A long queue at a Shanghai food outlet is a sure sign that authentic fare is on offer. Shanghai locals — especially middle-aged and elderly Shanghainese — are among the few groups in China willing to spend more than half an hour waiting patiently for traditional goodies.
Today we bring you three shops and stalls with among the longest queues in Shanghai. The secret of their success? Well, all offer traditional Shanghai-style fare — with dimsum and Western pastry with a local twist dominating — in limited numbers and at affordable prices.
Some have histories stretching back decades, where cooks spend their careers perfecting maybe just four or five varieties, ensuring the flavor is consistent and can withstand the test of time and fads.
So let’s line up for a bite of these authentic goodies. You’ll have to be prepared to queue, but remember: good things come to those who wait.
There’s a long queue at Luyangcun Restaurant on Fengxian Road every day — at 7-9am and 2-4pm. Customers are waiting for their freshly steamed dumpling filled with incredibly finely minced Chinese cabbage and finely diced mushroom.
The filling has a spring-like green color and a delicate taste with natural sweetness. The mushroom adds not only aroma and a distinctive umami flavor but also gives the filling more texture. And if all that wasn’t enough, the skin is also extra smooth and fluffy.
Price: 2 yuan/one dumpling
Venue: Luyangcun Restaurant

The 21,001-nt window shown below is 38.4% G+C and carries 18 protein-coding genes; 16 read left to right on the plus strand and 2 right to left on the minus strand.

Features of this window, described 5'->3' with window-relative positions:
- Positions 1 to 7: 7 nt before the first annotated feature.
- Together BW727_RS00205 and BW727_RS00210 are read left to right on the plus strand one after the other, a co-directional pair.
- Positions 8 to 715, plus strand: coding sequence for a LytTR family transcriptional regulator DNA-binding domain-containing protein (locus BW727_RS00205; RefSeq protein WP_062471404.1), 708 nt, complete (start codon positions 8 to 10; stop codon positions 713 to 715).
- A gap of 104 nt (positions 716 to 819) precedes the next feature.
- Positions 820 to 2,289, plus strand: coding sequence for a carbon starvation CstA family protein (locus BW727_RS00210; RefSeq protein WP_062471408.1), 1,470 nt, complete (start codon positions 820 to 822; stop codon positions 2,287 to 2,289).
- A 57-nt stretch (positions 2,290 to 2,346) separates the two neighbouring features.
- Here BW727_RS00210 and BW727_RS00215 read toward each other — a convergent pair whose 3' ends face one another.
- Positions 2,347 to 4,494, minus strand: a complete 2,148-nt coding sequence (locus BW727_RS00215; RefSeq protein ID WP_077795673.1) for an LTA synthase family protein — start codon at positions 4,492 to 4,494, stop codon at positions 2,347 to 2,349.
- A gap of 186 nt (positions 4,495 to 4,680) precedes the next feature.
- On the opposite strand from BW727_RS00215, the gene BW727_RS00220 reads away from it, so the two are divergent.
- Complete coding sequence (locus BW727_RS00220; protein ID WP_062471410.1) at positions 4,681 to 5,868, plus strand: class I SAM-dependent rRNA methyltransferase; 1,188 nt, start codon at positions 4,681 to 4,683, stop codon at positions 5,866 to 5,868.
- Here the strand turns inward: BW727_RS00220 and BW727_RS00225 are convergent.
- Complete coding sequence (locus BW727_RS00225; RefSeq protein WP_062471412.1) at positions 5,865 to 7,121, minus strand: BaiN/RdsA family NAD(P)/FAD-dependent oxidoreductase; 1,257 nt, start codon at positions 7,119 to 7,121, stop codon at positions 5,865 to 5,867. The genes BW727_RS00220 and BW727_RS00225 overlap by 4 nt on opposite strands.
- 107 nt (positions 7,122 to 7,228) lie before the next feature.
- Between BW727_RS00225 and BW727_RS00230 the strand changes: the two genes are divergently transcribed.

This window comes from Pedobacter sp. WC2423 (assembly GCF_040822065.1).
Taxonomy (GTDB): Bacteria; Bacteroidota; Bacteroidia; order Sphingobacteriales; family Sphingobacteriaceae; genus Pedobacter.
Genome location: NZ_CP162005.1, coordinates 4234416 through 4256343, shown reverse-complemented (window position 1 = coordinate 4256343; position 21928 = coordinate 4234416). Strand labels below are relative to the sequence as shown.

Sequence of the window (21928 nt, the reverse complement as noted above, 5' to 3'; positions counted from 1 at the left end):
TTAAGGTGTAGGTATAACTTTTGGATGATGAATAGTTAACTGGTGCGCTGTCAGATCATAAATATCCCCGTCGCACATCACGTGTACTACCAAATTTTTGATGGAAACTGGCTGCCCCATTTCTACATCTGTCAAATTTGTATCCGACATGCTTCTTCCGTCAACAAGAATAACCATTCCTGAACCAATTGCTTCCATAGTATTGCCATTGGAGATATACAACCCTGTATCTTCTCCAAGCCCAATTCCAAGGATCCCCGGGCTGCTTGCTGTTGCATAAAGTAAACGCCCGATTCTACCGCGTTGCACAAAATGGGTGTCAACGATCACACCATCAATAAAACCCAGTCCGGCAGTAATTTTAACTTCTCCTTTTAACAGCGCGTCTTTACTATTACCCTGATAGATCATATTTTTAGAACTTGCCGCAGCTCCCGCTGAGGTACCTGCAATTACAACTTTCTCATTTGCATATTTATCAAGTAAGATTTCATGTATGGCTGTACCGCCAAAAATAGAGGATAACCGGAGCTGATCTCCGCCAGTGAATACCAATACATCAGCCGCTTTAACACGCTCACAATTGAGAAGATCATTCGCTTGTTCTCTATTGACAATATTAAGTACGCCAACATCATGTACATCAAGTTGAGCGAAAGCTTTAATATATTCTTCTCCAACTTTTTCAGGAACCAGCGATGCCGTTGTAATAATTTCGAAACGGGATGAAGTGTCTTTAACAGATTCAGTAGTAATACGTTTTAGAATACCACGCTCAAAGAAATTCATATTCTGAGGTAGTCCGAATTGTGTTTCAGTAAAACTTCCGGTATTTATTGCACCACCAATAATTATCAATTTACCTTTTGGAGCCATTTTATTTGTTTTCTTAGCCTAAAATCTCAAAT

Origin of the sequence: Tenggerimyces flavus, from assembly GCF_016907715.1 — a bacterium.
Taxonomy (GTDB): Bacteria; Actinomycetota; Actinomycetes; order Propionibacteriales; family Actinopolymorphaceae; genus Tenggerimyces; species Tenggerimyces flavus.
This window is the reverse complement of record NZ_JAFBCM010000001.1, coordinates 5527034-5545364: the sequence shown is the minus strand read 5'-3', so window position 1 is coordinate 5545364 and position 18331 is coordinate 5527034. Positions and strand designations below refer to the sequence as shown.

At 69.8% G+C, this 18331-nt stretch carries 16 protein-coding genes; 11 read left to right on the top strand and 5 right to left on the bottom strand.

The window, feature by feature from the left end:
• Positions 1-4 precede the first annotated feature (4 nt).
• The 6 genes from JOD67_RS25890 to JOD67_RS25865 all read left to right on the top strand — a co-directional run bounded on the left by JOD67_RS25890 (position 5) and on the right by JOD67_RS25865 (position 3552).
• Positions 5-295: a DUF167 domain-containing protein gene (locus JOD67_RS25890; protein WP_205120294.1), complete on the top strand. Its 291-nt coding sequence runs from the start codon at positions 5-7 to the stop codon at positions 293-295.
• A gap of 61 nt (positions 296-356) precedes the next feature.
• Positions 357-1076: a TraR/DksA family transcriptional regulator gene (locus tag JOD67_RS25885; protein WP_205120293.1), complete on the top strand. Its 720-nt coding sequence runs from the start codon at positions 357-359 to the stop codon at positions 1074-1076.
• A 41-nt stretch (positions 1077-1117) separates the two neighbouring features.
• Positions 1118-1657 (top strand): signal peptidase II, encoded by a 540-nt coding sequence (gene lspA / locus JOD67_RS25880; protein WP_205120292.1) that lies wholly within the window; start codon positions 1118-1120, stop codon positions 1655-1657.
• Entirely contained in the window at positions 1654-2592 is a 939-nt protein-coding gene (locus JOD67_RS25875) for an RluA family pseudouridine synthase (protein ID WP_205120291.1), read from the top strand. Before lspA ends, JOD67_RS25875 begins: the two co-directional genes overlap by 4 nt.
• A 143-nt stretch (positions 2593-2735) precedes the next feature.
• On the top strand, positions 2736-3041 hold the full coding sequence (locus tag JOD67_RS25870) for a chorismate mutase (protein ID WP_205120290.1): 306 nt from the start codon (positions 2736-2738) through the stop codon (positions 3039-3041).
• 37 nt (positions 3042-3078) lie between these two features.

Address: 282 Fengxian Rd
Spring onion cake
This small stall in the former French concession sells probably the most famous congyoubing — spring onion cake — in town. The stallholder, nicknamed “A Da,” makes only around 200 cakes a day, starting at 7am. A Da, known for his impressive memory, remembers regular customers’ preferences — from adding more onion to frying slightly longer to ensuring crispy texture and toasted aroma.
A Da insists on a traditional recipe and technique, pan-frying and then roasting to ensure the cake absorbs all the flavor and aroma. He keeps his cakes 1-centimeter thick so they can be crisp outside and slightly chewy inside.
Price: 4 yuan/piece
Venue: A Da Congyoubing
Address: No. 2, Lane 159, Maoming Rd S.
These treats were created by a shop inside a heritage hotel on the corner of Huanghe Road and Nanjing Road that opened in 1934 and are still sold there.
The name of the pastry comes from its shape, and it’s a local adaption of the classic French palmier pastry — which is traditionally made by alternating layers of dough and butter, rolled and folded over to build flaky layers, then coated with sugar. The Shanghai version is slightly bigger and tastes softer and fluffier, less sweet but with more buttery aromas.
Two flavors are available, the original and cheese — for those who prefer savory goodies. While the gate of the shop is on Huanghe Road, the queue can sometimes stretch to Nanjing Road.